The Batman - A Columbia Movie Serial From 1943 Review

By: Karl Stern (@dragonkingkarl, @wiwcool,

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Well... you win some and you lose some.  Our last 1940s era serial review, Adventures of Captain Marvel, was a pleasant, easy to watch, and sometimes thrilling serialized film feature but unfortunately The Batman from 1943 was not pleasant (unless you are into propagandized racism), nor easy to watch, and seldom thrilling.

The Batman was a 1943 15-chapter theatrical serial from Columbia Pictures, produced by Rudolph C. Flothow, directed by Lambert Hillyer, with Lewis Wilson as Batman and Douglas Croft as Robin.

The villain of the series is an original character named Dr. Daka, a secret agent of the Japanese Imperial government, played by J. Carrol Naish (an Irish-American playing an extremely racist stereotypical Japanese villain). The film also featured Shirley Patterson as Linda Page, Bruce Wayne's love interest, and William Austin as Alfred, the Wayne Manor butler.

This features the Batman as a secret U. S. government agent, attempting to defeat Japanese agent Dr. Daka who is operating in Gotham City at the height of World War II. Serving Daka are his traitorous American henchmen, some of which are serving him against their will while others are doing so in order to serve their own greedy ambitions.

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All things considered, the first Batman costume on film is not horrible, though the actor cast in the role is questionable and the actor cast as Robin is wrong in every way.  The costume actually took several steps backward by the time we get to the 1949 sequel Batman & Robin.

The Batman is the first appearance on film of the Batman character and some of the story details became permanent parts of the Batman mythos such as the Bat's Cave and the secret entrance through a grandfather clock inside Wayne Manor which would become iconic in the later 1960s Batman TV series.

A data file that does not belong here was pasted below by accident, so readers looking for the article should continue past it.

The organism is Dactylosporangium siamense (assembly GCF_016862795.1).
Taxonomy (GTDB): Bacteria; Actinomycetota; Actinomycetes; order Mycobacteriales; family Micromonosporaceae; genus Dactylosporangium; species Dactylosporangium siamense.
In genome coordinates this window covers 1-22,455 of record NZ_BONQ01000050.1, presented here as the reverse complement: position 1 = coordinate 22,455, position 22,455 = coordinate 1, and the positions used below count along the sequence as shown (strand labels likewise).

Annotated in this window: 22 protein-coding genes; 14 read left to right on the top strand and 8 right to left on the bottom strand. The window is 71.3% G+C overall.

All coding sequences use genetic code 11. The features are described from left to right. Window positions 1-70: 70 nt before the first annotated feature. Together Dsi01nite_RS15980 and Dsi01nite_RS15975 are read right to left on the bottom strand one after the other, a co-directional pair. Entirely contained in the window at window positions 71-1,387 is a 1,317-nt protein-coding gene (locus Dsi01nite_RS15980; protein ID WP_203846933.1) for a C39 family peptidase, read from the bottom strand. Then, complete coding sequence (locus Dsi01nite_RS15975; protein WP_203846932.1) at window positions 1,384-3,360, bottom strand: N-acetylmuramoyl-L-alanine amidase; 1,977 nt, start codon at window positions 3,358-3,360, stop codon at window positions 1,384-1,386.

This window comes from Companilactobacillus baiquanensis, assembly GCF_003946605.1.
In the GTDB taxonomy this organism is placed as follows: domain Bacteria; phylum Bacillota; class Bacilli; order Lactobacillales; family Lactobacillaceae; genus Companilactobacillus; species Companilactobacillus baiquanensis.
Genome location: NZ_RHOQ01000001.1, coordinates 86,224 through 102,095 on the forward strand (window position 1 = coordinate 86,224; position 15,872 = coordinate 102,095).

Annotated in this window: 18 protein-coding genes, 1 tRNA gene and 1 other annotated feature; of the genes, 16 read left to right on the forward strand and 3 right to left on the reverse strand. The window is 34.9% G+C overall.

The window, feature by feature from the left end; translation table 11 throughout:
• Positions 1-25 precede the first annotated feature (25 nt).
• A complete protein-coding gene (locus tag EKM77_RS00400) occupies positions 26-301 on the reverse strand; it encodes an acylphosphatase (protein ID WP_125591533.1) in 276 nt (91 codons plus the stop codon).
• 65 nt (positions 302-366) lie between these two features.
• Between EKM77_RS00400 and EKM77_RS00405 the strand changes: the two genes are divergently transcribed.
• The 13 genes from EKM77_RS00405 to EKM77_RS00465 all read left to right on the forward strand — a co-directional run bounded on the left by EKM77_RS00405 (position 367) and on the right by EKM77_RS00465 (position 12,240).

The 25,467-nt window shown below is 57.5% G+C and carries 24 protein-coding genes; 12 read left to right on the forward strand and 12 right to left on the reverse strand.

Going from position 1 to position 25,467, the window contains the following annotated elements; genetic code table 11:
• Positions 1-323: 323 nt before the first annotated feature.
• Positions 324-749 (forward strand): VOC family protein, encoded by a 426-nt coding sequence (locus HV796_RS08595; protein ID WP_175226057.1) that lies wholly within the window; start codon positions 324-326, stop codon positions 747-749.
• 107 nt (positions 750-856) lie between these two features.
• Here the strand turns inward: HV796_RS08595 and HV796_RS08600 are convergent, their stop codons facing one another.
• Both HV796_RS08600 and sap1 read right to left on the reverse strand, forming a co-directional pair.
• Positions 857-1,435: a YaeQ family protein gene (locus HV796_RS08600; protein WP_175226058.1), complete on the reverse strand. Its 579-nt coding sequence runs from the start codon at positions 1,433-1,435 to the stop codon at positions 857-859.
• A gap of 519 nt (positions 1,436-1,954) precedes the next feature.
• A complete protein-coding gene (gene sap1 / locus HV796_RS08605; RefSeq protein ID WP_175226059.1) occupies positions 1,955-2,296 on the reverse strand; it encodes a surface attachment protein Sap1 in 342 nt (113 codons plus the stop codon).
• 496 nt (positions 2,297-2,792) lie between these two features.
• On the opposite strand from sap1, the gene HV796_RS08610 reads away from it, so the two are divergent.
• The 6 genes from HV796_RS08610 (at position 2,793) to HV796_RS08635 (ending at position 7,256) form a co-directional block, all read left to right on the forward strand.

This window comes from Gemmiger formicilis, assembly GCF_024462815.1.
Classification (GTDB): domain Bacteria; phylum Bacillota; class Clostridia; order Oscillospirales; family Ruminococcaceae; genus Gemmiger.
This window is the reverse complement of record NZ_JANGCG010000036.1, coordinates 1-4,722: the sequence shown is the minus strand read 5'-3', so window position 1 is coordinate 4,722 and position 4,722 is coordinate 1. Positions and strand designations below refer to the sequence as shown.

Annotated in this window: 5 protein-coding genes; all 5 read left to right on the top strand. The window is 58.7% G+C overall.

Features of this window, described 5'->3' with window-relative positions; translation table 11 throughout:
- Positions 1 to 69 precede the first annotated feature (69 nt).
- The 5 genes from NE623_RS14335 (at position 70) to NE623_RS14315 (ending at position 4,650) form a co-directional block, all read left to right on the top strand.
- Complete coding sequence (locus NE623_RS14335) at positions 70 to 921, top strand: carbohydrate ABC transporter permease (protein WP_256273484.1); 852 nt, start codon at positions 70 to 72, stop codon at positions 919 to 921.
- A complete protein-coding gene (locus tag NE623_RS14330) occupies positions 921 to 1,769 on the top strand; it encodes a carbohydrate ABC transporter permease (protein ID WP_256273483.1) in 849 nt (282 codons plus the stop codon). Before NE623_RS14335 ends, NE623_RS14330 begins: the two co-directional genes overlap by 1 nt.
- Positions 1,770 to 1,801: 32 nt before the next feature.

The Batman also changed Alfred Pennyworth's physical appearance. Alfred, up to this point, was portrayed as a portly rotund man in the comics but after the serial the character was portrayed as trim and sporting a thin mustache.

The serial was commercially successful and in 1949 spawned another Columbia serial, Batman and Robin (which we will be reviewing soon). The entire first Batman serial was re-released theatrically in 1965 as An Evening with Batman and Robin, and proved very popular. (Some theaters showed the chapters as a Saturday matinee.) Its success inspired the action-comedy TV series Batman (and its 1966 theatrical feature film spin-off) starring Adam West and Burt Ward.

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Robin was portrayed in the serial as being much older than the the Robin in the comics and his kinky hair also detracted from his look.  Also, neither Batman nor Robin were portrayed as having much ability to fight.  In the serial, they lost more fights than they won and were never shown to be physically superior to any of the henchmen.  Batman was, however, portrayed as being scientific minded which is an original element of Batman that has been somewhat lost over the years.

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The Dr. Daka character was so over the top racist and much racist language was used throughout the film making it hard to watch by today's standards.  Daka also outsmarted Batman at virtually every turn but Daka's henchmen repeatedly failed to kill the Batman despite nearly every one of the 15 episodes showing Batman apparently dying at the end.

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The Dick Grayson/Robin character was terribly cast and detracted from the whole movie.  Bruce Wayne/Batman was slightly better but still a little silly for the role.  Neither showed any real athletic ability during the entire 15 chapters.

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Of course, Batman and Robin capture Dr. Daka in the end but the film itself lacked any of the charm that the Adventures of Captain Marvel by Republic Films had.  All in all, this was a dud of a series that also ran very long at 15 chapters instead of 12.

Be sure to listen to our When It Was Cool audio podcast review of The Batman serial on our Patreon page by clicking here- The Batman (1943) Podcast Review.

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